(For ease of reading in this article, I have used the masculine gender pronoun to refer to the boss. This in no way implies that bosses are predominantly men.)
Working With a Boss Who Withholds Information
A friend recently lamented to me that her boss seems unwilling to share information with her.
She would be the last to know about projects and updates. It was also humiliating to hear the latest news about her own department from colleagues in other departments.
Of course, your boss is not obliged to tell you everything that is going on. However, if by not telling you, it negatively affects the way you perform the job, you must deal with it.
Here are some ways to manage this:
- Gather evidence. Don’t just complain vaguely to your boss. Have some concrete evidence of actual pieces of information that you did not receive from him (when you should have).
- Explain clearly why the withholding of information bothered or affected you. Just being dissatisfied, for example, is not going to convince your boss that it is important. Tell him how it affected your morale, made you waste more time, or affected your productivity.
- Emphasise the positives. Instead of just stating the negatives, tell him some positive consequences of sharing the information with you.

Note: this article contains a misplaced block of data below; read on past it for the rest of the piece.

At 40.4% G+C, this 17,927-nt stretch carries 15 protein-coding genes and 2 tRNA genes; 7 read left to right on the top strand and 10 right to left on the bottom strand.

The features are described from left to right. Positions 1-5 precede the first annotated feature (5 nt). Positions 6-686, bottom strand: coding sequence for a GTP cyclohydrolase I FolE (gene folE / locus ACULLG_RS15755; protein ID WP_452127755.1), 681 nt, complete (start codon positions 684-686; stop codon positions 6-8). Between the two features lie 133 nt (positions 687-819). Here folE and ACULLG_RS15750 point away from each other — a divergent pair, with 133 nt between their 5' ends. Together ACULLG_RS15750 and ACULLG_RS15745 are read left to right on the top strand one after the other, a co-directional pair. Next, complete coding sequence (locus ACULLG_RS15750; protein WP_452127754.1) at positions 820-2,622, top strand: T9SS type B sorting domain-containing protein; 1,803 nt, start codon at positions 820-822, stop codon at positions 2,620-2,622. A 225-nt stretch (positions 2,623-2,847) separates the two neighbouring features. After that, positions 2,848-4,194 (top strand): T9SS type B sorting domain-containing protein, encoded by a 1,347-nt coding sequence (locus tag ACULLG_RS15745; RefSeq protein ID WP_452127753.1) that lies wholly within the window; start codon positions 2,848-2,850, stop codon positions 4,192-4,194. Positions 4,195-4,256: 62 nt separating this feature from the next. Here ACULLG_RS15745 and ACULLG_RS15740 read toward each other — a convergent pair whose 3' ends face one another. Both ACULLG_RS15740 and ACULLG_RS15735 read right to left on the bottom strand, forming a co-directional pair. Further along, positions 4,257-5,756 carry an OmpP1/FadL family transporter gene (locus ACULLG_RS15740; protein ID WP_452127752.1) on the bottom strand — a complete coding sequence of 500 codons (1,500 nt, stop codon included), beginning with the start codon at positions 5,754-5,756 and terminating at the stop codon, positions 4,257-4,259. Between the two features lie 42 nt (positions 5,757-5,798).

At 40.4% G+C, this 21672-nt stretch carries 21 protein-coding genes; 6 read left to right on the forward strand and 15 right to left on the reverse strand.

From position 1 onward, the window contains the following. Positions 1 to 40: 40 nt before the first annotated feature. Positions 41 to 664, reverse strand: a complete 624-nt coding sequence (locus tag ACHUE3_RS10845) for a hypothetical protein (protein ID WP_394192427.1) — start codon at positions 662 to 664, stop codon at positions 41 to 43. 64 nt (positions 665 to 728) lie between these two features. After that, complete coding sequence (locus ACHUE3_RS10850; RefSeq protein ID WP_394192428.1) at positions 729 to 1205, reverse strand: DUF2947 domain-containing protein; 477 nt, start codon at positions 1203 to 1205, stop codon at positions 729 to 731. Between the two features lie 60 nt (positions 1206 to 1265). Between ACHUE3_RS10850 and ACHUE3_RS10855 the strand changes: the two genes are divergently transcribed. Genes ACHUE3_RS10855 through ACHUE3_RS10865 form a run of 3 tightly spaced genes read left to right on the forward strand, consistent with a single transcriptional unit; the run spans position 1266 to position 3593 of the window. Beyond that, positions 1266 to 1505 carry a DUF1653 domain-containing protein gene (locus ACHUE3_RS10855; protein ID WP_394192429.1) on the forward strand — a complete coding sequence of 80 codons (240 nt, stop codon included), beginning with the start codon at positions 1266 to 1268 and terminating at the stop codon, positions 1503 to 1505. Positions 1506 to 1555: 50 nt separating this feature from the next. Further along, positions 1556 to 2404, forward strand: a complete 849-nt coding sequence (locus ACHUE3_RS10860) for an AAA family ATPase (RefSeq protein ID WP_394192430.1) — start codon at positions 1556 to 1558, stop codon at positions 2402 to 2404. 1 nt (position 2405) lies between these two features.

- Show your enthusiasm about projects by asking to be given information.
Working With a Boss Who Doesn’t Seem to Like You
Another friend had some concerns that her boss did not seem to like her. She felt that he would avoid talking to her, and if he had to, he would be curt and cold.
Your boss does not have to like you, but he must respect you and the work that you do.
However, work will be a lot more pleasant if your boss likes you. Try to find out what he doesn’t like about you (but the answer could be hard to take).
It is awkward to ask outright why the boss doesn’t like you. It may be easier to ask if there is anything you are doing (or not doing) that he would prefer to be different.
The best time to ask this would be at your annual appraisal. However, if that is a long time away, then you may need to ask to speak with the boss privately.
And sometimes, you may just have to accept that you and the boss have a personality clash, and he is never going to like you. But he must respect you and the work you do.
Why Figure Out How to Support Your Boss?
Your working relationship with your boss could be the most important one at the workplace. If this relationship is weak or negative, it could lead to dissatisfaction, frustration, stress, and below-expectation performance.
Sometimes, speaking to your boss about your feelings and concerns could be the best way to deal with issues with your boss.
At other times, it may be worth your while to analyse and understand your boss’ work preferences and leadership style, and try to work with this understanding.